MOOSONEE, ON: Students enrolled in the Laurentian University Collaborative Bachelor of Science in Nursing (BScN) program at Northern College gained valuable clinical and cultural experience during a week-long clinical placement in Moosonee and Moose Factory.
The placement was part of a new course offering entitled Northern Rural and/or Remote Nursing Experience, which is designed to give students a deeper understanding of the culture of local Aboriginal communities, as well as traditional approaches to health care. Students also learn how to incorporate a patient’s cultural values into their practice.
Johanne Carbonneau, BScN Program Coordinator at Northern College, developed the course after receiving student requests for more clinical opportunities focused on local Aboriginal groups. Carbonneau noted that while other colleges and universities offer rural and remote nursing courses, Northern decided to take a different approach.
“While other schools offer rural and remote placement opportunities, they’re usually in far-off regions like South America or Africa,” says Carbonneau. “There are opportunities to gain the same kind of experience right on our doorstep, where our students can learn more about the people that they’ll be working with regularly throughout their careers. The whole experience will be tremendously beneficial to our students once they enter the workforce.”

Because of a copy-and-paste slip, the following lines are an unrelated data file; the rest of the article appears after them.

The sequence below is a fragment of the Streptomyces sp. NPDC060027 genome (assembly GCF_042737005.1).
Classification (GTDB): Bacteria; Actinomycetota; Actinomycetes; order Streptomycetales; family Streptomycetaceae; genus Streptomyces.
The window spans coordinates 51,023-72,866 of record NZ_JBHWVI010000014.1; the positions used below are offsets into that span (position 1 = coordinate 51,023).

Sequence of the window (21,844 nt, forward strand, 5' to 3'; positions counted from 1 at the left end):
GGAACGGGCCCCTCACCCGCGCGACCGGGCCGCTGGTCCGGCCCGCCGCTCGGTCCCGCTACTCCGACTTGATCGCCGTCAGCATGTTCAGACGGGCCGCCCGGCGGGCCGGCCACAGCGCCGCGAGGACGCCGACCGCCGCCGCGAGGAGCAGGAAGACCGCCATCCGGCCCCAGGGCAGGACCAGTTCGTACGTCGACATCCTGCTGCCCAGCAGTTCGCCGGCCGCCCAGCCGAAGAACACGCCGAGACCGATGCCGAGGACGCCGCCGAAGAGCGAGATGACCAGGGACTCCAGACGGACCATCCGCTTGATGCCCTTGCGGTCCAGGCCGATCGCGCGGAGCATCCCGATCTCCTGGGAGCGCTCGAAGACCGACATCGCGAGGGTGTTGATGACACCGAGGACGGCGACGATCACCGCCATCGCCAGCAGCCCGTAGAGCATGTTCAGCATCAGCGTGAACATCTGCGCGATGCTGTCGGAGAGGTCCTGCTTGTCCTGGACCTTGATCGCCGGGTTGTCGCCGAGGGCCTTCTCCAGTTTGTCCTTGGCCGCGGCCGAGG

A total of ten third-year students attended the placement, which was held from February 13 to February 20. The placement involved community-, hospital-, and public health-based components.
The students also attended a variety of cultural awareness activities throughout the week, including participating in traditional healing ceremonies, storytelling and food preparation. The students also learned about the history of Canada’s residential schools, and the lasting effects that they’ve had on Aboriginal culture.
“I’m seriously considering going back for work once I graduate,” says Katy Albrecht, third-year BScN student. “The entire community, including the staff at the hospital and other health care settings, was incredibly accommodating, and encouraged us all to make the most of the experience. I learned a lot about the local culture and health care system, and it really solidified my interest in pursuing a career in the north after graduating.”
Funding for the placement was provided in part by generous donations from Porcupine Machining Inc. and Anne Neill. Additional private donations and student-led fundraising activities rounded out the total. Ontario Northland and the Cree Village Ecolodge provided the students with discounted rates.
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